The previous post (very) briefly introduced the historian Peter Brown and offered a summary of a lecture by him on Constantine I and Eusebius of Caesarea. In it, Brown asked what the horizons of possibility were for the two men regarding Christianization. This sense of the horizons of possibility changed during the course of the fourth century. The fact that Brown felt he needed to clarify what was distinctive about the Constantinian age and its hopes indicates something about how later history and later narratives were afterwards projected onto earlier times within the same century, making it difficult to see the world of the early- and mid-fourth century for what it was apart from these narratives. What can be said about the history that resists being assimilated by the narrative of Christianization we have inherited today? Continue reading

Peter Brown on Christianization, Part I: Eusebius and Constantine

If one did not know the name of “Peter Brown” (above, photo), then it is likely that one would have a radically limited understanding of the religious landscape of Late Antiquity. Should one do any real digging, or suffer any serious historical training in this period, it would be impossible to totally avoid him, much less to fail to take notice of his work.

His work is in academia. Brown currently enjoys the title of Professor Emeritus at Princeton University, having previously been a lecturer at All Souls College in Oxford and having enjoyed a position at the University of California, Berkeley. He lectures widely, and just finished a major book. Together with Robert A. Markus, he has largely pioneered the study of the period known as “Late Antiquity” — some would say he inaugurated it (wresting it away from the narrative of decline still presided over by the ghost of Edward Gibbon). (One of Markus’ books, The End of Ancient Christianity, was dedicated to Brown.) Brown is the recipient of numerous awards (some of which pay quite substantially), and a member of many societies. He can read in more languages than most professional translators can (26, if Wikipedia is correct, and his books seem to bear this out).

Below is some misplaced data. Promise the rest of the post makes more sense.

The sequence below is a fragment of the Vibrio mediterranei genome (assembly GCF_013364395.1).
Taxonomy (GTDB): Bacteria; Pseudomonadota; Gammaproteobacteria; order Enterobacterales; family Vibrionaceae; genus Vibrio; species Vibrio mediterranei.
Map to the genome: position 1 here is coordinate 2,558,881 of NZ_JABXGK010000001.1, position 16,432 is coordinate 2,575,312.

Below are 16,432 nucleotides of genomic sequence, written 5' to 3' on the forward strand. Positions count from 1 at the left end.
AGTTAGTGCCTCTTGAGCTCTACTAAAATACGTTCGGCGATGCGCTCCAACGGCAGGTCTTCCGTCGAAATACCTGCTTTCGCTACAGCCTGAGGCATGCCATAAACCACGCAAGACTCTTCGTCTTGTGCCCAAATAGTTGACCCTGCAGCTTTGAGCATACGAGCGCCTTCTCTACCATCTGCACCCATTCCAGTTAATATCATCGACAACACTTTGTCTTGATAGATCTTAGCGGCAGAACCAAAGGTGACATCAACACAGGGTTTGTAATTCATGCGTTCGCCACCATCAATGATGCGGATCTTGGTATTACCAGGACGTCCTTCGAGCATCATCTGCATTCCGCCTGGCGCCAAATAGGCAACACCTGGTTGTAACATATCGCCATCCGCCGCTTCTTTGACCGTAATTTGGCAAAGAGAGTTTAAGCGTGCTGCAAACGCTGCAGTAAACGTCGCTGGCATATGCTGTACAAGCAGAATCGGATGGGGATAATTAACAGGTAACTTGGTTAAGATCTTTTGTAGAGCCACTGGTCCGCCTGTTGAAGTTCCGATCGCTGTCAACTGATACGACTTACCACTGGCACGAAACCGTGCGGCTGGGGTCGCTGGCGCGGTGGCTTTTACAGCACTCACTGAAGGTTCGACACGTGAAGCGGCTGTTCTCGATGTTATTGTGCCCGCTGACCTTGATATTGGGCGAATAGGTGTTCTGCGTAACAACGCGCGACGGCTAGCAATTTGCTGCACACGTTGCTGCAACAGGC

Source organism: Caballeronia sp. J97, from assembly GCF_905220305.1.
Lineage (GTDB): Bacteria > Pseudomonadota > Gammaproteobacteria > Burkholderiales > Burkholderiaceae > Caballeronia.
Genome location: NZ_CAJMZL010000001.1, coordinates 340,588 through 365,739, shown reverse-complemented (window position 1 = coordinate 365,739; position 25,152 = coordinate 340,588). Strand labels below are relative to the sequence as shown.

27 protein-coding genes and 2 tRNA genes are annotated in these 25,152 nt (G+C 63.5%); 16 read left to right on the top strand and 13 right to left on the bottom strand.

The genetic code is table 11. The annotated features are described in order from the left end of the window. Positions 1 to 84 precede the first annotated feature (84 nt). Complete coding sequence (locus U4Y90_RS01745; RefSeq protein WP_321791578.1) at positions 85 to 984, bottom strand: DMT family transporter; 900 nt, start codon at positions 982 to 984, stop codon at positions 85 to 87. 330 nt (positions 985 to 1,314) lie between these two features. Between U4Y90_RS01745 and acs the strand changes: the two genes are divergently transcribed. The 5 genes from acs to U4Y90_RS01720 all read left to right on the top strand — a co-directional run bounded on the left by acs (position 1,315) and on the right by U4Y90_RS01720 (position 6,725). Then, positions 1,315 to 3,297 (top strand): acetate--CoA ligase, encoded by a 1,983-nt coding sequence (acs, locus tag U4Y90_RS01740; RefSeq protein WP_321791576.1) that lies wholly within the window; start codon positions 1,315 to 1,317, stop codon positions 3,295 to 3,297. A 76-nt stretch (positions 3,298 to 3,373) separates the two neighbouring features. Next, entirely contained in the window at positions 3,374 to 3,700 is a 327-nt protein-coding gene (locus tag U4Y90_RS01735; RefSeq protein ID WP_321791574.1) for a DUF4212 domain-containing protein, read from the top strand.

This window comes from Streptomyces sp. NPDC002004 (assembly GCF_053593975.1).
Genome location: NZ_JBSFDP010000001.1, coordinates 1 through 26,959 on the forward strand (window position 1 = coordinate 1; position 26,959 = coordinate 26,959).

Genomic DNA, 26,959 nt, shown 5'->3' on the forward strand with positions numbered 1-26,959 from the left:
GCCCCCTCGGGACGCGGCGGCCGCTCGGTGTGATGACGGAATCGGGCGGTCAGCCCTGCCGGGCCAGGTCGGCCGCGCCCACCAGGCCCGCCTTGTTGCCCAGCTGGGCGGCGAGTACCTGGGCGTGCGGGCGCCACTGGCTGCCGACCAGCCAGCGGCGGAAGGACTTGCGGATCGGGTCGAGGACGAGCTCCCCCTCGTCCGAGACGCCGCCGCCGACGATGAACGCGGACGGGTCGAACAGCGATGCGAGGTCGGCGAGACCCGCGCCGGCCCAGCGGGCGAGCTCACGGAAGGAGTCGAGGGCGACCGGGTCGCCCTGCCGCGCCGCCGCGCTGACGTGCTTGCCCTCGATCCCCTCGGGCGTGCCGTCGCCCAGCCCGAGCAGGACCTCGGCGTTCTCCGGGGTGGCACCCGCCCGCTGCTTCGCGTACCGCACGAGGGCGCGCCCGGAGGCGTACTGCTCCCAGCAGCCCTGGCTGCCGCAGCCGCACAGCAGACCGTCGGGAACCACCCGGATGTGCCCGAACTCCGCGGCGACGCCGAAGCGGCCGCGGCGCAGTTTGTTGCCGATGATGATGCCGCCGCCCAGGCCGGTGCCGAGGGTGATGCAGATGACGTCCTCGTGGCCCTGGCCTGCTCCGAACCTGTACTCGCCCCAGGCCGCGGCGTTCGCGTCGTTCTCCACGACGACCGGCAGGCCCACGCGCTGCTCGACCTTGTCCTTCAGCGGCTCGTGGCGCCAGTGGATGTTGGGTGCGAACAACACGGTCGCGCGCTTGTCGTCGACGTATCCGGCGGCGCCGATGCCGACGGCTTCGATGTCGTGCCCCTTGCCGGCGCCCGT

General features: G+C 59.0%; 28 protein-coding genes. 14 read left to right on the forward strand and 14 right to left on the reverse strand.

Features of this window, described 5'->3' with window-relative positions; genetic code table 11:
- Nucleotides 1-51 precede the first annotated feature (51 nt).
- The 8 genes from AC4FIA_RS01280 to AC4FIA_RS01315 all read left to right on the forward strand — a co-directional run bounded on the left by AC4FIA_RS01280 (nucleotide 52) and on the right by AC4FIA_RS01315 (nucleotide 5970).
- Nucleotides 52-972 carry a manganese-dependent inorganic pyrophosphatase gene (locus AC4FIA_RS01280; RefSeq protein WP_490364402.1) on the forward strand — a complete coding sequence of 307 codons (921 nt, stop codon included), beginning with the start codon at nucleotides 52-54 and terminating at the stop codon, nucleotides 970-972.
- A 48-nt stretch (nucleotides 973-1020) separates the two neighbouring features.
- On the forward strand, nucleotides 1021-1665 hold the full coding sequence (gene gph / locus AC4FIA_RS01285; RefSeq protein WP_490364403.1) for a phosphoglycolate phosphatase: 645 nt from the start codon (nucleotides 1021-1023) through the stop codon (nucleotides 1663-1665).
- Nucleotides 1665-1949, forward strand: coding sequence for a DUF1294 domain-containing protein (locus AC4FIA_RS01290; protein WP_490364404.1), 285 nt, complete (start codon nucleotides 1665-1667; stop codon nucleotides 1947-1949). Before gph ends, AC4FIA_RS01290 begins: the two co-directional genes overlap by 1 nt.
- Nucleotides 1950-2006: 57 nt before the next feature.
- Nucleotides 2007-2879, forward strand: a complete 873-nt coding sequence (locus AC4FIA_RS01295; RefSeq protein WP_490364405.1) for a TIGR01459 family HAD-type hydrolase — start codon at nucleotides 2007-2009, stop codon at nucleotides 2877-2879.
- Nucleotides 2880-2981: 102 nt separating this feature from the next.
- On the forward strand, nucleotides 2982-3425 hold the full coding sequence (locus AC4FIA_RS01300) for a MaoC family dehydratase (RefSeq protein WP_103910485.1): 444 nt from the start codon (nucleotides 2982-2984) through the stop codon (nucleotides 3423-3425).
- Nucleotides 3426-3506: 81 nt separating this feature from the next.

As for these books of his, which bear out his familiarity with a high number of languages: they are many. His books include staple introductions to Late Antiquity, and standard surveys of Church history from A.D. 200-1000, primary syllabus texts for topics such as marriage and sexual renunciation and the cult of the saints (as well as the way that wealth might be marshaled to aid the departed), the highly-acclaimed biography of Augustine of Hippo that seems to reign as king, and his recent, magnificent book on the economic dimensions of cultural transformation –specifically religious ideas surrounding wealth and poverty– in the Roman West between A.D. 200-550. He has returned several times to at least three of his major earlier works to update them, decades later, in the light of more recent scholarship.

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I noted that he lectures widely. In a paper he delivered in 2013 at Saint Vladimir’s Orthodox Seminary titled “Constantine, Eusebius, and the Future of Christianity” (audio here), Brown addressed the question:

what did Constantine himself and the Christians of his age think that the future of Christianity would be and should be? What were for them the horizons of the possible? And so, what would they settle for as the measure of success? [118]